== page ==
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To preserve the rule of the law and to protect the rights and liberties guaranteed by the United States and New Hampshire Constitutions, the courts will provide accessible, prompt, and efficient forums for the fair and independent administration of justice, with respect for the dignity of all we serve.
NH Judicial Branch Self Help Center
Self-Help Center

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Welcome  
to the Judicial Branch 
Self Help Center. These pages provide basic, practical information about the New Hampshire court system, how it works, and what the procedures are for bringing a case to court. 

Not Sure Where To Go - Getting Started

 

Self Help VideoGetting Started
Alternatives To Court
Find Your Court
Forms & Fees
Legal Assistance
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Quick Links

Guide to NH Legal Services Programs

We hope the information in this  "Self-Help Center"  will assist you in resolving any questions or issues you may have as you go forward through the judicial system. 

You should be aware that when you come to court without a lawyer you take a risk. The court cannot act on your behalf. Sometimes even simple matters can have legal consequences that you are unaware of or do not understand, involving critical issues such as custody of your children, division of property, child support payments, landlord-tenant rights or settling a will.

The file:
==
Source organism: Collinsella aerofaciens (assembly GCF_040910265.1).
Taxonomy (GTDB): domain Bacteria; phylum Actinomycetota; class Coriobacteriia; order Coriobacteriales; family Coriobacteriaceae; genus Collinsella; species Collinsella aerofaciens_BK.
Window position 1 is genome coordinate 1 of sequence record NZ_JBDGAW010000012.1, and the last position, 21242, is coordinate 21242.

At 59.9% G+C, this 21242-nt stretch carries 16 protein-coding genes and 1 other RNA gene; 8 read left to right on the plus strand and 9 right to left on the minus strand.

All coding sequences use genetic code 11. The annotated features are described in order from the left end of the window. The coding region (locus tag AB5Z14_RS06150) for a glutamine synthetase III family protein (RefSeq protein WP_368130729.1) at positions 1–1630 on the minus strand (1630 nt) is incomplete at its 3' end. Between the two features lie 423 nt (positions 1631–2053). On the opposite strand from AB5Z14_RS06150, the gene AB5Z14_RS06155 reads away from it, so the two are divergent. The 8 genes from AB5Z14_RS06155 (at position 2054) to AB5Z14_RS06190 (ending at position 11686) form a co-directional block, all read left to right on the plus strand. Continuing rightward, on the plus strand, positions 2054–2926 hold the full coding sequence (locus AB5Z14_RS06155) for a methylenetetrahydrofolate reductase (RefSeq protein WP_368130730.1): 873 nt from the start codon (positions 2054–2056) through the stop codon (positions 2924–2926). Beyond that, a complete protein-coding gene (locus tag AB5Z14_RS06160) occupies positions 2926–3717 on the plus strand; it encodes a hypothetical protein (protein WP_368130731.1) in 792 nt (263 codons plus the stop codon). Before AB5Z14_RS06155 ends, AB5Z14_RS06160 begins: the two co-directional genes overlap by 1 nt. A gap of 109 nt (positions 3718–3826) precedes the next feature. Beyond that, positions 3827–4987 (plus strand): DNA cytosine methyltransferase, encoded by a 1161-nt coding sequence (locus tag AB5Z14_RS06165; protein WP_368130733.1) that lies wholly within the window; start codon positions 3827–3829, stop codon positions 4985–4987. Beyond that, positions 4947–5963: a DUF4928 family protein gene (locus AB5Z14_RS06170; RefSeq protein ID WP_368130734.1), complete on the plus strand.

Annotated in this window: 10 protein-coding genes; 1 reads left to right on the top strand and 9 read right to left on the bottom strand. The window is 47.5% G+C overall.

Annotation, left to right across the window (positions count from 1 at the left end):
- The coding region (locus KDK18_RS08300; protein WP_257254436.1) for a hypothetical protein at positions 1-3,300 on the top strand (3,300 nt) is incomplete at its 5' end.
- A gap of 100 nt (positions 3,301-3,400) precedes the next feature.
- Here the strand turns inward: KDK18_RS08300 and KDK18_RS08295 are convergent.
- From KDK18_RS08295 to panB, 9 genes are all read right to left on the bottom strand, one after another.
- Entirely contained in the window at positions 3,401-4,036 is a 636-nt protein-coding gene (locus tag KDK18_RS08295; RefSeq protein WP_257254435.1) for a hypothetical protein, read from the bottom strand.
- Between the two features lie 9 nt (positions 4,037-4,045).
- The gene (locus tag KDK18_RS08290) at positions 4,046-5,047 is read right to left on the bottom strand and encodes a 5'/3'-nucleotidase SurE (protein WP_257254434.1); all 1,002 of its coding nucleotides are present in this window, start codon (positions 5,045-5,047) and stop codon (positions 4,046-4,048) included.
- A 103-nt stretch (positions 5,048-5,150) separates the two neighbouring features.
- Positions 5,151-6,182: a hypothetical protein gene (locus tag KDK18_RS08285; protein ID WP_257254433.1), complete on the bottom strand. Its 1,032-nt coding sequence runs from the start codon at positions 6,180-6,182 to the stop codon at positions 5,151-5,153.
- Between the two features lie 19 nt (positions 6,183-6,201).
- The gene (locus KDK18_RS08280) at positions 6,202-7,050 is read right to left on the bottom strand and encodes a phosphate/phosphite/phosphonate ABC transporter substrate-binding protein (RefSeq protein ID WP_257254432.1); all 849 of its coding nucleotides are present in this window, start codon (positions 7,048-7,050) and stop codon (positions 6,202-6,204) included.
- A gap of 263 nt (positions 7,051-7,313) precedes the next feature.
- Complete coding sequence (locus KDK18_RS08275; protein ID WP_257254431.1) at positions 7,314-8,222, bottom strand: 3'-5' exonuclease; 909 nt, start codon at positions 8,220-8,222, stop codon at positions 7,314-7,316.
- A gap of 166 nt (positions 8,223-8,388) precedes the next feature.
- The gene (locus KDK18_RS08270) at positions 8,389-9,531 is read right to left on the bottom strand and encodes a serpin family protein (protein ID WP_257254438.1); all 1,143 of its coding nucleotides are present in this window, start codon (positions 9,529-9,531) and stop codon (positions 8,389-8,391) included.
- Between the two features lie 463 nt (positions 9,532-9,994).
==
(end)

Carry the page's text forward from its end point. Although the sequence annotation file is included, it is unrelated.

It is important for you to know that instead of going to court on your own or hiring a lawyer full-time, you may be able to hire a lawyer to help you with part of your legal case, which could save time and money.

A lawyer can:

  • Review court papers and give you advice
  • Draft a motion or other papers
  • Represent you at a court hearing

For more information, click on legal assistance.

The Self-Help Center should not be considered a substitute for legal advice. It contains basic information about court procedures, locations, forms and fees. You will also find helpful information about legal assistance. The Judicial Branch is not responsible for any error or omission on this website.

 
"...the Judiciary of this state will continue to maintain and guard its house of justice for the humble as well as the powerful, for the poor as well as the rich, for the minority as well as the majority and for the unpopular as well as the popular."
Chief Justice Frank R.. Kenison, 1975, Address to the NH Legislature 
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